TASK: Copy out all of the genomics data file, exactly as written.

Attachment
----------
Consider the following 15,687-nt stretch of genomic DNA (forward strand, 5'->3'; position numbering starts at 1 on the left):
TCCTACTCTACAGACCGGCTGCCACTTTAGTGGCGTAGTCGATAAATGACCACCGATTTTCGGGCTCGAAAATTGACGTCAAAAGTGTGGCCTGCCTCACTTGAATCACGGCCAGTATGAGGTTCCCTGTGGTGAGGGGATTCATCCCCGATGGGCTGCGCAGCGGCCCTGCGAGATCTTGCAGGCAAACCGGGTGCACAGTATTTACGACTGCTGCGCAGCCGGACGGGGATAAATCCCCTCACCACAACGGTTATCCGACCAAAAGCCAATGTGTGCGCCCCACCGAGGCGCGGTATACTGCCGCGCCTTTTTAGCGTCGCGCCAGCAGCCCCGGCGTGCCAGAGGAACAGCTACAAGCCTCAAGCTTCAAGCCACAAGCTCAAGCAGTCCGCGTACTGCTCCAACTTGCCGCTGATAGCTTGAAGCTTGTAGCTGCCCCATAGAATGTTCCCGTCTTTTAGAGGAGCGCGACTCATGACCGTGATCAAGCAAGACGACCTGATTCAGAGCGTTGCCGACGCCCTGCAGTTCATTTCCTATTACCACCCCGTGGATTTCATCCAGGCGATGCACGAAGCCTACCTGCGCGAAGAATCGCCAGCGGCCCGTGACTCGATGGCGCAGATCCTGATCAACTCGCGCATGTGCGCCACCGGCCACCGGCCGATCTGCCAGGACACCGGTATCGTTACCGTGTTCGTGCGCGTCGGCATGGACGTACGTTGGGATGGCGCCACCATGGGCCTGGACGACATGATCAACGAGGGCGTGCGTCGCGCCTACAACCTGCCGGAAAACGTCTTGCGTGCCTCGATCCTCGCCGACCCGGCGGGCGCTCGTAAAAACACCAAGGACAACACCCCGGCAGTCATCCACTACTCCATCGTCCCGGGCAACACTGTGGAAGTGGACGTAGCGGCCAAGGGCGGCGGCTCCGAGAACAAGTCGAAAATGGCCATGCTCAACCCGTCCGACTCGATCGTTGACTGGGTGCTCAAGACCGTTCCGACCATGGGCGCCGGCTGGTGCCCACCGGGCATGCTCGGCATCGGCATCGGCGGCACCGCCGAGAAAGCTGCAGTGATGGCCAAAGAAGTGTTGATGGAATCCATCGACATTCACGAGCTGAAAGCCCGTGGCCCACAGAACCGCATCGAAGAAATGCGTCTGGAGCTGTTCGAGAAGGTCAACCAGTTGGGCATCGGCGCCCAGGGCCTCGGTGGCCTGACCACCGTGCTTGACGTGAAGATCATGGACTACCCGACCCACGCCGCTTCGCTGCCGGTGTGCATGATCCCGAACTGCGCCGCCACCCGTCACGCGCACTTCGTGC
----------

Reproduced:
Consider the following 15,687-nt stretch of genomic DNA (forward strand, 5'->3'; position numbering starts at 1 on the left):
TCCTACTCTACAGACCGGCTGCCACTTTAGTGGCGTAGTCGATAAATGACCACCGATTTTCGGGCTCGAAAATTGACGTCAAAAGTGTGGCCTGCCTCACTTGAATCACGGCCAGTATGAGGTTCCCTGTGGTGAGGGGATTCATCCCCGATGGGCTGCGCAGCGGCCCTGCGAGATCTTGCAGGCAAACCGGGTGCACAGTATTTACGACTGCTGCGCAGCCGGACGGGGATAAATCCCCTCACCACAACGGTTATCCGACCAAAAGCCAATGTGTGCGCCCCACCGAGGCGCGGTATACTGCCGCGCCTTTTTAGCGTCGCGCCAGCAGCCCCGGCGTGCCAGAGGAACAGCTACAAGCCTCAAGCTTCAAGCCACAAGCTCAAGCAGTCCGCGTACTGCTCCAACTTGCCGCTGATAGCTTGAAGCTTGTAGCTGCCCCATAGAATGTTCCCGTCTTTTAGAGGAGCGCGACTCATGACCGTGATCAAGCAAGACGACCTGATTCAGAGCGTTGCCGACGCCCTGCAGTTCATTTCCTATTACCACCCCGTGGATTTCATCCAGGCGATGCACGAAGCCTACCTGCGCGAAGAATCGCCAGCGGCCCGTGACTCGATGGCGCAGATCCTGATCAACTCGCGCATGTGCGCCACCGGCCACCGGCCGATCTGCCAGGACACCGGTATCGTTACCGTGTTCGTGCGCGTCGGCATGGACGTACGTTGGGATGGCGCCACCATGGGCCTGGACGACATGATCAACGAGGGCGTGCGTCGCGCCTACAACCTGCCGGAAAACGTCTTGCGTGCCTCGATCCTCGCCGACCCGGCGGGCGCTCGTAAAAACACCAAGGACAACACCCCGGCAGTCATCCACTACTCCATCGTCCCGGGCAACACTGTGGAAGTGGACGTAGCGGCCAAGGGCGGCGGCTCCGAGAACAAGTCGAAAATGGCCATGCTCAACCCGTCCGACTCGATCGTTGACTGGGTGCTCAAGACCGTTCCGACCATGGGCGCCGGCTGGTGCCCACCGGGCATGCTCGGCATCGGCATCGGCGGCACCGCCGAGAAAGCTGCAGTGATGGCCAAAGAAGTGTTGATGGAATCCATCGACATTCACGAGCTGAAAGCCCGTGGCCCACAGAACCGCATCGAAGAAATGCGTCTGGAGCTGTTCGAGAAGGTCAACCAGTTGGGCATCGGCGCCCAGGGCCTCGGTGGCCTGACCACCGTGCTTGACGTGAAGATCATGGACTACCCGACCCACGCCGCTTCGCTGCCGGTGTGCATGATCCCGAACTGCGCCGCCACCCGTCACGCGCACTTCGTGC